JOLTS Data: Growing Weakness for the Job Market

May data from the Job Openings and Labor Turnover Survey (JOLTS) confirm an ongoing slowdown in the labor market, with net hiring for the construction sector (residential and nonresidential) turning negative year-to-date for 2012.

For the economy as a whole, the May JOLTS data reveal that hiring rates increased to 3.3%, one of the few pieces of good news in the report. The job openings rate (the red line below) also increased back to 2.7% after declining in April. More concerning, the separations rate was the highest in two years, driven in part by the highest layoff rate in a year. The number of quits has also been rising, which on the other hand might be a good sign in that workers feel confident in changing jobs. However, it could also be a sign of a declining labor participation rate, which is a negative for GDP growth.

Despite these changes, the overall trends remain the same. Namely, the openings rate appears to be moving along a sluggishly increasing trend, while the hiring rate remains flat. This suggests the economy is having problem creating jobs by filling open positions. We believe these facts are related to the housing market’s ongoing challenges and the ability of workers to move to locations where employers are hiring. Another explanation is that employers are unable to find workers with the needed skills necessary to fill open positions.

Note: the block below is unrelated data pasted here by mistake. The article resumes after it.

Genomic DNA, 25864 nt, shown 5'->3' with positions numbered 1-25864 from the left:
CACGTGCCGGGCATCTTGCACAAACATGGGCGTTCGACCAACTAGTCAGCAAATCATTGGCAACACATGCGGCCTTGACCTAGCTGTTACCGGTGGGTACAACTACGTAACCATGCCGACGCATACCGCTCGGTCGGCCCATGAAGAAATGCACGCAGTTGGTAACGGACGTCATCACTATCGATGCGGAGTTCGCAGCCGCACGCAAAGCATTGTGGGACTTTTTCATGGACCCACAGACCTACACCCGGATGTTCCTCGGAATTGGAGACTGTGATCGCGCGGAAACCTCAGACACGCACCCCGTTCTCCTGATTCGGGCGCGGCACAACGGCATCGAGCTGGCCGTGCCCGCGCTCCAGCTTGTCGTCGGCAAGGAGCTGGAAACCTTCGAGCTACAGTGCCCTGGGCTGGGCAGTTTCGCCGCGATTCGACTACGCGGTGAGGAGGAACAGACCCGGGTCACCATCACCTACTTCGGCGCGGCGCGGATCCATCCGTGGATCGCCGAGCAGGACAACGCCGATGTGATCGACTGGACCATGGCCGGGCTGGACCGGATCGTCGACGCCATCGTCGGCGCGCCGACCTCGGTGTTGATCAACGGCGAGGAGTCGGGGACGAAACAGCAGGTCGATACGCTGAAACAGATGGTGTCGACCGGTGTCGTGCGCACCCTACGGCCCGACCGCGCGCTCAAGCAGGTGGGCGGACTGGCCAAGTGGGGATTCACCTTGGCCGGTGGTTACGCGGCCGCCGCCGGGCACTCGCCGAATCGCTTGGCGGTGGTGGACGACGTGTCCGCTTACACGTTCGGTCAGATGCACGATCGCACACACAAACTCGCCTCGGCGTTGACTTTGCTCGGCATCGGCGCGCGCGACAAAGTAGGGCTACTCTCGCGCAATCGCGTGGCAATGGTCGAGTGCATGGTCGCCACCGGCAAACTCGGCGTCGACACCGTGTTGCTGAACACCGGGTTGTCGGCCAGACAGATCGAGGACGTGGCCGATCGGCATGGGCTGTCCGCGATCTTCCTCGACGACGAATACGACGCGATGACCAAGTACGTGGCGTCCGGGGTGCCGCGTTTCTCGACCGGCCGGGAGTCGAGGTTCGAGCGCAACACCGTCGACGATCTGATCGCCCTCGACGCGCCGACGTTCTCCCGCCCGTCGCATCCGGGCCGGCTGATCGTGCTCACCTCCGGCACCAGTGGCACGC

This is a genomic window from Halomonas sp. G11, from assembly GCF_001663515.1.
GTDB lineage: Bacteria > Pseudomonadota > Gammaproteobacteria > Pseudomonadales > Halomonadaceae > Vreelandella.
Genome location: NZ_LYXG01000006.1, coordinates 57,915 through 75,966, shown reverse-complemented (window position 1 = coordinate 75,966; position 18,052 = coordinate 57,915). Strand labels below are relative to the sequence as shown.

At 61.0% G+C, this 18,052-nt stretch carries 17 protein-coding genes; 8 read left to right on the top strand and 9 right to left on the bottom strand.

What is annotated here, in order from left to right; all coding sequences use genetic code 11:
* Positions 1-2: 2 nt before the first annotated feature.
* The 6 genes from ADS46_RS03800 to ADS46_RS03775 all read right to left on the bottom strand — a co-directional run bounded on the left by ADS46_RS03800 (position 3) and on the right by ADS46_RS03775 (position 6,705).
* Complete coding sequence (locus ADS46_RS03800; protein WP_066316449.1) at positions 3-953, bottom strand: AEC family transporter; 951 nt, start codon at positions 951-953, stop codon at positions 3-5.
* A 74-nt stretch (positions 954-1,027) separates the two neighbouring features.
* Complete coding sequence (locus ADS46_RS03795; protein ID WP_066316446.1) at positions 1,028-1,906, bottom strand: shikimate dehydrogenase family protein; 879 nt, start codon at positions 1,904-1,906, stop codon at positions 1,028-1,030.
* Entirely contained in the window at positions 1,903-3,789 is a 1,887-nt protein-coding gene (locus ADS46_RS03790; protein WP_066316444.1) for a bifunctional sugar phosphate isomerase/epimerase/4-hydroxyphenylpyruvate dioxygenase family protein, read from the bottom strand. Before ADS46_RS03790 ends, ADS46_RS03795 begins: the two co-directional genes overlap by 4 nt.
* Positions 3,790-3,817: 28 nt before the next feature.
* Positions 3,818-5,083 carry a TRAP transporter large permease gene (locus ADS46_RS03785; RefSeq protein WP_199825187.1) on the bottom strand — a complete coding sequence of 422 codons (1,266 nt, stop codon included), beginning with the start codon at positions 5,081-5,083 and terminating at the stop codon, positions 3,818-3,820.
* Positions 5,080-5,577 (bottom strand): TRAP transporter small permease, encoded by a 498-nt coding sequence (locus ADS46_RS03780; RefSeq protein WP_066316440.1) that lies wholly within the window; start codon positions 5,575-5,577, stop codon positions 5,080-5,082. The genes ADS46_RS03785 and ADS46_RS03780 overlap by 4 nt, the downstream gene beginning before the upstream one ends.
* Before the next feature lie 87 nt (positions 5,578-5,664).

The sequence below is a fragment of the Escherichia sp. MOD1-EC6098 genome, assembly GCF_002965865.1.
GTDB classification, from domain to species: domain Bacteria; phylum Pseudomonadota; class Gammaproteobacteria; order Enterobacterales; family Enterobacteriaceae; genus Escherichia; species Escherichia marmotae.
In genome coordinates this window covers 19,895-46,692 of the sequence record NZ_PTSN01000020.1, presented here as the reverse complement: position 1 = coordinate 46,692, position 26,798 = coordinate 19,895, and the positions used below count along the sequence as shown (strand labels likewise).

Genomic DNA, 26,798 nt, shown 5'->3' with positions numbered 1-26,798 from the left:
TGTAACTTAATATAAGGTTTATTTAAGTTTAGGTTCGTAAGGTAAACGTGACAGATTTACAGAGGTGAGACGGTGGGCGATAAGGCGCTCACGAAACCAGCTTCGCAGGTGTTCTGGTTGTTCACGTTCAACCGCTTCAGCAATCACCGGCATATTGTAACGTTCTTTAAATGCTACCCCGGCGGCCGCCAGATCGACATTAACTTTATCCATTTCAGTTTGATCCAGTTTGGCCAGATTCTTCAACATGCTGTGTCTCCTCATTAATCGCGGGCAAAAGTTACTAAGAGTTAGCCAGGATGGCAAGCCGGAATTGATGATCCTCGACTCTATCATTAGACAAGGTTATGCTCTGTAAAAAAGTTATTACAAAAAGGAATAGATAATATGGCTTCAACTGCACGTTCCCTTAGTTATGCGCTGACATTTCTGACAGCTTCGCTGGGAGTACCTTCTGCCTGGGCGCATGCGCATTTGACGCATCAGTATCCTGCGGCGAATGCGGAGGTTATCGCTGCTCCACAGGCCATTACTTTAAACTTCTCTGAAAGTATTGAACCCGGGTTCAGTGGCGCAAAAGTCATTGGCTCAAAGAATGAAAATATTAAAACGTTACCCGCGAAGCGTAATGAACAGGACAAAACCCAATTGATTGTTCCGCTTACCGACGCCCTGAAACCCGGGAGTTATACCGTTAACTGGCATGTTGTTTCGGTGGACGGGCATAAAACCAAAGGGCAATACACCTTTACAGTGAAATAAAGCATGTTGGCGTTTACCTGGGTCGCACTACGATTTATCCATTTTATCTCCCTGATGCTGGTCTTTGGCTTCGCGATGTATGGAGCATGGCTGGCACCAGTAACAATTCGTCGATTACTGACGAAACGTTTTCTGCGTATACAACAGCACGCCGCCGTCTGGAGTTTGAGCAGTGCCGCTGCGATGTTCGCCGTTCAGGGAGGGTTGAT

For the construction sector, the May JOLTS data indicate relatively unchanged levels of hiring, totaling 284,000 positions for May. The number of open positions in the construction sector remained steady in May at 77,000 positions, after a decline to 69,000 openings in April.

Overall, there is no doubt that hiring has slowed for the construction sector, with the hiring rate now at 5.2% compared to 6.7% from a year ago.

Per the JOLTS data, net hiring for the construction sector has turned negative, with 28,000 net positions lost for the sector for 2012 year-to-date.

This result is hard to reconcile with increases for 2012 in construction spending and other measures of activity. It is tempting to conclude the weakness in construction employment is due to nonresidential construction, but other Bureau of Labor Statistics data indicate that home builders have not added many jobs in 2012. As with other data series, it is also possible that the seasonal adjustment factors are causing some problems in interpreting data.

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